A cordon bleu classic

Jess Murphy: Growing up I loved watching Keith Floyd's indulgent cooking. He would have liked this show-stopper

Chicken cordon bleu. Sweet and sour endive salad

Chicken cordon bleu. Sweet and sour endive salad


I had three favourite TV shows as a kid. First, there was The Love Boat. I had a crush on Isaac and loved his ability to solve everyone’s problems over a fruity cocktail in the sun. Next was The A-Team. I always fancied myself to be a bit like John “Hannibal” Smith (“I love it when a plan comes together”). 

Last but not least was anything featuring the wonderfully entertaining Keith Floyd. He was your go-to guy for cooking and travel.

No one made food programmes like he did. Much like in Ireland at the time, we had only two TV channels in New Zealand, imaginatively named Channel 1 and Channel 2.

I acted as the family remote control, as if they hadn’t been invented yet, and for us VHS was nothing more than a pipe dream. 

Floyd was the first guy to introduce us to Basque cuisine, the Mediterranean, proper French cooking such as bouillabaisse and, of course, wine. He hated the word “jus”, and rightly so, I like to pronounce it “gravy”. He was a fan of indulgent show-stoppers. And so am I.

One of the great show-stoppers I like to make at home is chicken cordon bleu. You have to do this with proper pasture-reared chicken and thick-cut ham. Not forgetting a generous amount of Coolea cheese made on the mountain farm by the Willems family in west Cork since 1979. 

Just the words “cordon bleu” conjure up a certain  attitude. When we make this dish, the wine decanter gets dusted off, candles are lit and glasses polished. We chill Highbank Drivers Cider and the Spanx go on. It’s pretty much a Galway version of Come Dine with Me, and it rocks.


You need to go to a deli for this ham: no sweaty packets are allowed. If you don’t have access to Coolea cheese, any good sharp mature Cheddar will dig you out of the hole.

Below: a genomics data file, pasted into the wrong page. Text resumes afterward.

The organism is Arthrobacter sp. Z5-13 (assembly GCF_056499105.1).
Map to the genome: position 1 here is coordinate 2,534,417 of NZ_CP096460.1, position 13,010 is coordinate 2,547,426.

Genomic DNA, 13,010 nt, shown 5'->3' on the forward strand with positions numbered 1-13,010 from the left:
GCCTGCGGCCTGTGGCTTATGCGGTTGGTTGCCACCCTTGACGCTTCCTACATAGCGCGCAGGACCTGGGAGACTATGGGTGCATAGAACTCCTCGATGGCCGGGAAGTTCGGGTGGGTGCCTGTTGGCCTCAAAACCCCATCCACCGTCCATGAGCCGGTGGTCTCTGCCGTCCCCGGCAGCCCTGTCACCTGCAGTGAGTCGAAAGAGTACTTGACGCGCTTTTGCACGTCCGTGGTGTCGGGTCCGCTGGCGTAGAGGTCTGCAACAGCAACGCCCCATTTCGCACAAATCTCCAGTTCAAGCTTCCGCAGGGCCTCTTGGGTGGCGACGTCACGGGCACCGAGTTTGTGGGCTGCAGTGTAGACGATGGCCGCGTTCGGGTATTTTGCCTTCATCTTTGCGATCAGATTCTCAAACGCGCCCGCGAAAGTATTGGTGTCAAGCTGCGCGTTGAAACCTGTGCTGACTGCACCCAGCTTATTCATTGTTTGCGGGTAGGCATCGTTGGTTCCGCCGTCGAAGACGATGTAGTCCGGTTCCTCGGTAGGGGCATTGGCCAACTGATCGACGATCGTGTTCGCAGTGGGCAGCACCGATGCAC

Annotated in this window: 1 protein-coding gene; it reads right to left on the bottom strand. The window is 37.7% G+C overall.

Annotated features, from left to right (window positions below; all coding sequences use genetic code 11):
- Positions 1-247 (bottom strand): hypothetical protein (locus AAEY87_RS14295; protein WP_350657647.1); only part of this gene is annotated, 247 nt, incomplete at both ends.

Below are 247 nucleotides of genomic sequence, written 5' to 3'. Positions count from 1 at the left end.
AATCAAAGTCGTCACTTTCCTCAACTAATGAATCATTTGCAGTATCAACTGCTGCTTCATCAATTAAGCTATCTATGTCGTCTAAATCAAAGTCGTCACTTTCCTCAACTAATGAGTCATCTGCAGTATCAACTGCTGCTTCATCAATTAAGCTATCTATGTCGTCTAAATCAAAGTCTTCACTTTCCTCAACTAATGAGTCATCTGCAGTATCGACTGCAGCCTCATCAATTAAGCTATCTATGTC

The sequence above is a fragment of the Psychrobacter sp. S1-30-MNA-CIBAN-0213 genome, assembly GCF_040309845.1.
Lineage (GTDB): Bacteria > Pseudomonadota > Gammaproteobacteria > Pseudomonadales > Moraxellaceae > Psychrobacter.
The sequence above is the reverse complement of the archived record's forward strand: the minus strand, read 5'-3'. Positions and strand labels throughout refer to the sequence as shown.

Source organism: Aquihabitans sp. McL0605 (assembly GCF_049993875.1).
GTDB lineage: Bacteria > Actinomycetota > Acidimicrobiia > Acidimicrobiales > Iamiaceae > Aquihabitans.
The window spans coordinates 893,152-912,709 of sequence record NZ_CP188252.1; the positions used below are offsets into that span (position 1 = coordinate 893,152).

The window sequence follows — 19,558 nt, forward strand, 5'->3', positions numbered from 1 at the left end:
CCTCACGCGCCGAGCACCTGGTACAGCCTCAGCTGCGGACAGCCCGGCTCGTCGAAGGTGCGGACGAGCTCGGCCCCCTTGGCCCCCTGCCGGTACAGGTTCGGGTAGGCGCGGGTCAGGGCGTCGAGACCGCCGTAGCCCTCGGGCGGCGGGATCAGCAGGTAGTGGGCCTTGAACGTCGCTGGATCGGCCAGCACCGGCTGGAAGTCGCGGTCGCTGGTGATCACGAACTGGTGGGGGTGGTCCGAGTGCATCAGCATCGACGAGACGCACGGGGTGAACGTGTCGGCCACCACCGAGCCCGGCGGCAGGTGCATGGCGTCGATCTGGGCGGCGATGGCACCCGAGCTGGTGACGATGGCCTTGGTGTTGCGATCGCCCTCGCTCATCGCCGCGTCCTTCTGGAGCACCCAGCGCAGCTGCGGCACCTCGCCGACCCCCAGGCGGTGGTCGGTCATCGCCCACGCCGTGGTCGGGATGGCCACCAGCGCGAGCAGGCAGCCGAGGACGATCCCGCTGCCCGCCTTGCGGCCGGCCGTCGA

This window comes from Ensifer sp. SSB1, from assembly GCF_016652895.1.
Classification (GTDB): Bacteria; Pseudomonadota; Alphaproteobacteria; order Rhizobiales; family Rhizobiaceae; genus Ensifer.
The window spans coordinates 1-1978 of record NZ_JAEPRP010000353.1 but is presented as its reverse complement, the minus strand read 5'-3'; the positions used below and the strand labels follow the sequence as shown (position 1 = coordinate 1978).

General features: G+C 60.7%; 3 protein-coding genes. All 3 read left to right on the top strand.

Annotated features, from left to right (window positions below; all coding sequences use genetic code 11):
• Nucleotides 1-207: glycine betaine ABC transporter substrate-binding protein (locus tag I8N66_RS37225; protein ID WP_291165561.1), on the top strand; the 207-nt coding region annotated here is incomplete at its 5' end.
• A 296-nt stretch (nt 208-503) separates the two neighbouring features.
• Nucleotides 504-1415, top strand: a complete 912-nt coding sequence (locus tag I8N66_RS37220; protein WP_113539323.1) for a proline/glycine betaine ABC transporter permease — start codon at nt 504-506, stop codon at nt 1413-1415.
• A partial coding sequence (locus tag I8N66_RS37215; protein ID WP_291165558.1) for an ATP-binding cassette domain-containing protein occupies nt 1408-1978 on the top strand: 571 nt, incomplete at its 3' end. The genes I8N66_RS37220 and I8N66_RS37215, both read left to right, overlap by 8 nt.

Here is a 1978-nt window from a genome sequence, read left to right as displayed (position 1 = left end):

4 boneless roam-free chicken breasts
4 slices proper ham
300g Coolea farmhouse cheese or similar
200g plain flour
Salt and white pepper 
3 whole eggs
200ml milk
500g breadcrumbs 
50ml oil for frying, light olive or similar 

Slice your chicken breasts in half lengthways but not all the way through – like opening a page of a book, leaving a little hinge.

Put the breasts in between two sheets of parchment and give them a good whack with a rolling pin or heavy saucepan to flatten them out. 

Place a slice of ham and 75g of cheese in the middle of each and fold over. Press down firmly and and rest in the fridge for an hour.

While the chicken is resting, get your crumbing station together. Flour and seasoning goes in one bowl, eggs beaten with milk in another, and then the bread crumbs in the third. Take your chicken out of the fridge and dip in the flour, making sure you have even coverage. Then coat in the egg mix and lastly the bread crumbs making sure you are leaving no gaps.

Heat the oil in a wide frying pan and shallow fry the breaded chicken until golden brown on both sides. Pop it in a pre-warmed oven for 10 mins at 180 degrees to make sure they are cooked through and the cheese is melty in the middle. 


Sweet and sour endive salad.
Sweet and sour endive salad

Endive comes from the bitter end of the salad vegetable spectrum, but you can sweeten it up with some fruit and this dressing.  

200g endive (2 small heads)
1 small bulb of fennel 
1 small Granny Smith apple 
10g red seedless grapes 
75ml cider vinegar 
20ml condensed milk 
10g English mustard 

Put your cider vinegar, condensed milk and mustard powder in a jam jar with a tight fitting lid and shake to the high heavens. Don’t worry if it looks split in the jar, it will be fine when poured over the salad.

Cut the grapes in half, thinly slice the apple and fennel, we use a mandolin grater (mind your fingers), and then chop the endive or separate into leaves if you want it to look pretty. If you are a fan of the wedge salad, you can cut it into quarters.

Put all the elements on a serving plate and drizzle the dressing from the jar on top.


Zesty purple broccoli.
Zesty purple broccoli

Yes, it’s good for you. Yes, it has loads of health-giving benefits. But seriously – blah blah blah – broccoli can be so boring. Not if you do it this way and put a bit of zing in it. You will definitely be wondering why you didn’t like broccoli before.

300g purple sprouted broccoli 
20g Korean pepper flakes 
30ml sesame oil 
Juice of one lemon 
35g chopped hazelnuts, skin off 
15g flaked nori seaweed

First steam the broccoli to your liking – ideally until there is still a bite.

Then in a big smoking-hot frying pan, throw in the drained broccoli with the Korean pepper flakes, sesame oil and lemon juice.

Plate it up on a large serving dish and sprinkle with the hazelnuts and nori flakes. 

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